World's Greatest Computer Hacker Raises Alarm ; Barred from Writing about His Own Case for 10 Years, Kevin Mitnick Describes Classic Computer Crimes - and How to Thwart Them

Article excerpt

Kevin Mitnick may have been the greatest computer hacker the world has ever known. At least, the FBI treated him that way. In the 1980s, Mitnick allegedly broke into computer systems belonging to Pacific Bell, Digital Equipment, and the North American Air Defense Command. In the 1990s, Mitnick became the subject of a nationwide manhunt by the FBI. The New York Times ran a front-page story about his alleged attempts to steal cellular telephone software on July 4, 1994. He was finally apprehended by computer expert Tsutomu Shimomura on Feb. 15, 1995.

Mitnick was held in jail for four years without facing trial because his attorney never had a chance to review the government's evidence against him. It was repeatedly withheld on the grounds that releasing it would compromise national security.

Meanwhile, three books were published on Mitnick's capture - including one by Shimomura and John Markoff, The New York Times reporter who many say stepped over ethical lines and participated in the investigation. Disney and Miramax produced a movie on the caper. It premiered in France but was shut down by a combination of protests and a lawsuit.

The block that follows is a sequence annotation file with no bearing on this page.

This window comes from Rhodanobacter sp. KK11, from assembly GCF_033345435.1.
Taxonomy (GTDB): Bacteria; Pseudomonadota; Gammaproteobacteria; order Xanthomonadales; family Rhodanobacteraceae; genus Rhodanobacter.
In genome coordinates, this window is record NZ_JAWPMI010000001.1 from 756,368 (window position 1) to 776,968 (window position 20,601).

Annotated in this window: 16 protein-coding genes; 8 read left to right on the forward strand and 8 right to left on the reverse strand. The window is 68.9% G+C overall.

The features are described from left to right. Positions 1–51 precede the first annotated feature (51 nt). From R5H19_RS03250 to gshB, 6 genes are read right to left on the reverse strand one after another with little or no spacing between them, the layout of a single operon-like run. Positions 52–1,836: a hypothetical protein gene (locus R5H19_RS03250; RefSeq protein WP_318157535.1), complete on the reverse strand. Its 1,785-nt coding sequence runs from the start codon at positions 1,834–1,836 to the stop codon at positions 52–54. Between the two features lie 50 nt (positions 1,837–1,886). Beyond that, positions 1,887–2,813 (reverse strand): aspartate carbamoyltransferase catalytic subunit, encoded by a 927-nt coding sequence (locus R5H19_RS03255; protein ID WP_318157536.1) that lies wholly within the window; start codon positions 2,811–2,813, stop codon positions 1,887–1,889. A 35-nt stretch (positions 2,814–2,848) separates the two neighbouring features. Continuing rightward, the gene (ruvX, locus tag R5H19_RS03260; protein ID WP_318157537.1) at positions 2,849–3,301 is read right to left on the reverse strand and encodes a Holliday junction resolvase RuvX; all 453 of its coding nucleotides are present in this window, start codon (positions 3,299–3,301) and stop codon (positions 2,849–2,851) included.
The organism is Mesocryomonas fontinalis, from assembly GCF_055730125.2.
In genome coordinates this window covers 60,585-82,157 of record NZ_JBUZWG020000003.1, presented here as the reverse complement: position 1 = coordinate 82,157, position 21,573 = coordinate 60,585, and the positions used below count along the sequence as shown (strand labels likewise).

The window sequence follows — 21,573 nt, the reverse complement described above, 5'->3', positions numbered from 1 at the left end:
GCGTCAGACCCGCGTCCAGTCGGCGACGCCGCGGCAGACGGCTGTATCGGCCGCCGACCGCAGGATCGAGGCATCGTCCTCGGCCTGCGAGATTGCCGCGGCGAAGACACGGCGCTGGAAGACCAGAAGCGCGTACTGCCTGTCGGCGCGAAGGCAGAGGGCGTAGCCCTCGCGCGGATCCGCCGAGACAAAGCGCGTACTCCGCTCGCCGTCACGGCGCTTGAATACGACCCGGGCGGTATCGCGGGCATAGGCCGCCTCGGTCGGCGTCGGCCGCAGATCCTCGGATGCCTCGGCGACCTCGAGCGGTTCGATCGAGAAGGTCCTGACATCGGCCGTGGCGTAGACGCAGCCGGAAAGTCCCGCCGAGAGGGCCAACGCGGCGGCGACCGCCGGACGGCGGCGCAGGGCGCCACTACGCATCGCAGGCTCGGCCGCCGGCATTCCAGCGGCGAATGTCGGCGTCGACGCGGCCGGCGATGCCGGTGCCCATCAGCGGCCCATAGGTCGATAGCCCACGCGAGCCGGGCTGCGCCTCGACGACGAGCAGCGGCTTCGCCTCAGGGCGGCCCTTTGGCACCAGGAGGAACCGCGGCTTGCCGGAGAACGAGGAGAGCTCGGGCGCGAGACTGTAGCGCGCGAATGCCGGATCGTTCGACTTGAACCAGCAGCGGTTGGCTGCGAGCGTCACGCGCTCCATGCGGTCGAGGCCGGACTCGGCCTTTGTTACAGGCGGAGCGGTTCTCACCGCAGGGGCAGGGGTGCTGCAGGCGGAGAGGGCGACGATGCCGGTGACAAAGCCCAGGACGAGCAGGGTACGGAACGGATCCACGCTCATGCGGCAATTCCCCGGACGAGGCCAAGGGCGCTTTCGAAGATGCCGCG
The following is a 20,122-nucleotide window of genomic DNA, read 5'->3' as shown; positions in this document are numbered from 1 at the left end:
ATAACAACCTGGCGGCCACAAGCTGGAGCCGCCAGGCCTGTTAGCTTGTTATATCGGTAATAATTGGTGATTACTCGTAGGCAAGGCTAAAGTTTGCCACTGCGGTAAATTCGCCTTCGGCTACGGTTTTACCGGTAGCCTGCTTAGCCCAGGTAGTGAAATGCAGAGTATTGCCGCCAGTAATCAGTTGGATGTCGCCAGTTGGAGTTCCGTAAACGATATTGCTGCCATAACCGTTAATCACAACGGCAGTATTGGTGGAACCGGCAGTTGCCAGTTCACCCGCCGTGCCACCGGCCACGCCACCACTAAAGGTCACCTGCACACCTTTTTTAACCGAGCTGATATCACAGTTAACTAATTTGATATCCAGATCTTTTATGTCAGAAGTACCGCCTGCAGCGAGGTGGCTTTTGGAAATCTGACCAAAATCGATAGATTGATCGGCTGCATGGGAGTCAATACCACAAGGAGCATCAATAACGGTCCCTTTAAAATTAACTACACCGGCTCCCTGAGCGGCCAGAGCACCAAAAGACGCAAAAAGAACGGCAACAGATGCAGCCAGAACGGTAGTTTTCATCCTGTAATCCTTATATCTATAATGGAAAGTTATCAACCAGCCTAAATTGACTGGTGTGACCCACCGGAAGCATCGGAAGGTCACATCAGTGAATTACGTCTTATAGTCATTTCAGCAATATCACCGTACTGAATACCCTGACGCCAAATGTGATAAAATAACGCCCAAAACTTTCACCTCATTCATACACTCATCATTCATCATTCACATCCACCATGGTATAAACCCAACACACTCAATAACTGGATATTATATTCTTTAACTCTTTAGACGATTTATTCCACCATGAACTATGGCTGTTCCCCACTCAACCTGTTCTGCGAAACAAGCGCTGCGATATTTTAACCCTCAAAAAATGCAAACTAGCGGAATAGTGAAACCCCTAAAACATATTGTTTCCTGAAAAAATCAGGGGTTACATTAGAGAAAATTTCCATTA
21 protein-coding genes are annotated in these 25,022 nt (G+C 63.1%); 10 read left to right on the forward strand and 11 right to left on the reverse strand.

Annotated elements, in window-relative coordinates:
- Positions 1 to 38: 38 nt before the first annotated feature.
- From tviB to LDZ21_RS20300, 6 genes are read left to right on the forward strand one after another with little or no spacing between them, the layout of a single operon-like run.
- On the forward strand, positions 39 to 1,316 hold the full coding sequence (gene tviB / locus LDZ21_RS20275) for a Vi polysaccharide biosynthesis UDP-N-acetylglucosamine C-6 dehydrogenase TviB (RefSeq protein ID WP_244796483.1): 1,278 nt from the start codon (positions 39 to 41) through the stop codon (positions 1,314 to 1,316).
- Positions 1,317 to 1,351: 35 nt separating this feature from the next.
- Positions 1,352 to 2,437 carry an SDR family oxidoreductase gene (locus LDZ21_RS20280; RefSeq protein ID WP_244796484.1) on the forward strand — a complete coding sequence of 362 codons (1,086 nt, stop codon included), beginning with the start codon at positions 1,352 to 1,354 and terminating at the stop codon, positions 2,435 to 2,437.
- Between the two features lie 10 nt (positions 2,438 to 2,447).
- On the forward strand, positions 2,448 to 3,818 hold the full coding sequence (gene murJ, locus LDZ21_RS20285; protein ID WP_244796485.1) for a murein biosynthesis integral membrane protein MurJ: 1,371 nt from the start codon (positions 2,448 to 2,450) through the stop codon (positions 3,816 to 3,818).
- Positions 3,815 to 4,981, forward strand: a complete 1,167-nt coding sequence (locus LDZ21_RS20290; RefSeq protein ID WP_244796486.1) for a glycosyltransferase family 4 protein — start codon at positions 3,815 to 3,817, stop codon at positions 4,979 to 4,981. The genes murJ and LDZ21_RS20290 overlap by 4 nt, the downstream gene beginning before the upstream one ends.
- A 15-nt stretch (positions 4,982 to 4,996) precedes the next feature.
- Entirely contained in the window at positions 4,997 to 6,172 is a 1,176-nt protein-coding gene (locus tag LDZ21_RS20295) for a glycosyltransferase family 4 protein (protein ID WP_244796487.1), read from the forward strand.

In the meantime, Mitnick's case became a cause celebre among many in the shadowy world of the computer underground. When The New York Times website was hacked in September 1998, the hacker's message was that Mitnick had been unfairly targeted. Dozens of websites devote themselves to the treatment that Mitnick has received. Many others debunk the government's assertion that he was personally responsible for more than $80 million in corporate losses.

This backstory is critically important for understanding Kevin Mitnick's first book, "The Art of Deception," in which the reformed hacker- turned-security-consultant explains in painstaking detail how the reliance on modern communications technology has made US businesses more vulnerable to 19th-century style cons and swindles.

His book contains roughly two dozen case studies of "social engineering" in which a hacker successfully identifies a piece of information, gets it, and then vanishes.

One such story describes how a man named Rick Daggot showed up one day at a small startup robotics company for a meeting with the company's founder and vice president. Daggot was friendly and well- dressed and claimed to be joining the company's team. There was just one problem: The founder wasn't in town; Daggot had inadvertently come on the wrong day.

Trying to make the most of a bad situation, Daggot offered to take the company's receptionist and a few engineers out for lunch. Over drinks they talked about - what else - the company's top- secret project. A few days later, Daggot called back, saying that he was in touch with the founder, and that copies of several key documents should be sent to the founder's new e-mail account, the only one he could get working while he was traveling. …


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